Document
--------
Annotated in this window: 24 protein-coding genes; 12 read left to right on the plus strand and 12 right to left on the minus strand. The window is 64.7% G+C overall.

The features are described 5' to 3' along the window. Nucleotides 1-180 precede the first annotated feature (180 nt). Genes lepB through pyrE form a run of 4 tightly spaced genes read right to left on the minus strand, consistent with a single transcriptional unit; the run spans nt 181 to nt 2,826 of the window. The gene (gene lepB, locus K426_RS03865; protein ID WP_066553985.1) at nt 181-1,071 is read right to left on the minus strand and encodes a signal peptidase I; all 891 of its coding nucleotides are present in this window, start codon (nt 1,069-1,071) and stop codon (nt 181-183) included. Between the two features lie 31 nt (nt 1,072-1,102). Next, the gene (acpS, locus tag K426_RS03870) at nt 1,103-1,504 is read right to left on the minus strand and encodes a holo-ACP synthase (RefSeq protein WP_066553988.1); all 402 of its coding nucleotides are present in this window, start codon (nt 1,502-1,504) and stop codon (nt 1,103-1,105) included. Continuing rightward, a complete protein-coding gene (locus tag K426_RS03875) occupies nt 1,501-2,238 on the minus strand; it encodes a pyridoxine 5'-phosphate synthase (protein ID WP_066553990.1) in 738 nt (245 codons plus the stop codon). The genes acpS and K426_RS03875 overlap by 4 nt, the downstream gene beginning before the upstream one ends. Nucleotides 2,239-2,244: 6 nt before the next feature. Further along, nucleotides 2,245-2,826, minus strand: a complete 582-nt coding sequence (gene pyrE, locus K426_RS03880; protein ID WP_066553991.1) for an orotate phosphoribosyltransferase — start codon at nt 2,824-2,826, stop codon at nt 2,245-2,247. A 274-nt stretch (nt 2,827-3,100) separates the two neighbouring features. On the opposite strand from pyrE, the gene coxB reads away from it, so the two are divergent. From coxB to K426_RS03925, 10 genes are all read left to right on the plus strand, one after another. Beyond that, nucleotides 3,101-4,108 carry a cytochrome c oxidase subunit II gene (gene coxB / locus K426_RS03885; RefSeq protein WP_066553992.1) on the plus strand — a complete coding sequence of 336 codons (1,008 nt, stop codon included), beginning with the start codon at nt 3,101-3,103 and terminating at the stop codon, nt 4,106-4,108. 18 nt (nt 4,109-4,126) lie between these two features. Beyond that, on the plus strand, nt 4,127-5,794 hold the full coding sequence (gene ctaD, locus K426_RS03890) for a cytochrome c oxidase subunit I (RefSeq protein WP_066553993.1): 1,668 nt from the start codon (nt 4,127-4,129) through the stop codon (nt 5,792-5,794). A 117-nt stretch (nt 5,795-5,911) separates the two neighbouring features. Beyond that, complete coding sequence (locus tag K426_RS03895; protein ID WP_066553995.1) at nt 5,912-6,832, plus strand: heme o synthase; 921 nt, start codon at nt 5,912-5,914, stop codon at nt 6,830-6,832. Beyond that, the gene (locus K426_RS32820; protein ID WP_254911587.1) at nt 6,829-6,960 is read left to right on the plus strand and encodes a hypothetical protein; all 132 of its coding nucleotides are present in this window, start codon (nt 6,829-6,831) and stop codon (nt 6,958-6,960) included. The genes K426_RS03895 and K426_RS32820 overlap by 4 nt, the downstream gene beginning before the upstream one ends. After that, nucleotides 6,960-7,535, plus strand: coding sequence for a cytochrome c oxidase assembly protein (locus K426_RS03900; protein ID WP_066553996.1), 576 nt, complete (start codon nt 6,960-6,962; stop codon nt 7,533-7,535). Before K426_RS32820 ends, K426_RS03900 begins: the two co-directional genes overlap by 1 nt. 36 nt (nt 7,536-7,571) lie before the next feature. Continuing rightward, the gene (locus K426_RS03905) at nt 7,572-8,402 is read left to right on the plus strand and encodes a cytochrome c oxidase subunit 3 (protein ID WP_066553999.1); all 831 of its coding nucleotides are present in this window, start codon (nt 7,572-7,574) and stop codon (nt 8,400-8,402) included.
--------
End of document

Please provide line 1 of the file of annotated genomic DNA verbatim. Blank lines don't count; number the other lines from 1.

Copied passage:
Annotated in this window: 24 protein-coding genes; 12 read left to right on the plus strand and 12 right to left on the minus strand. The window is 64.7% G+C overall.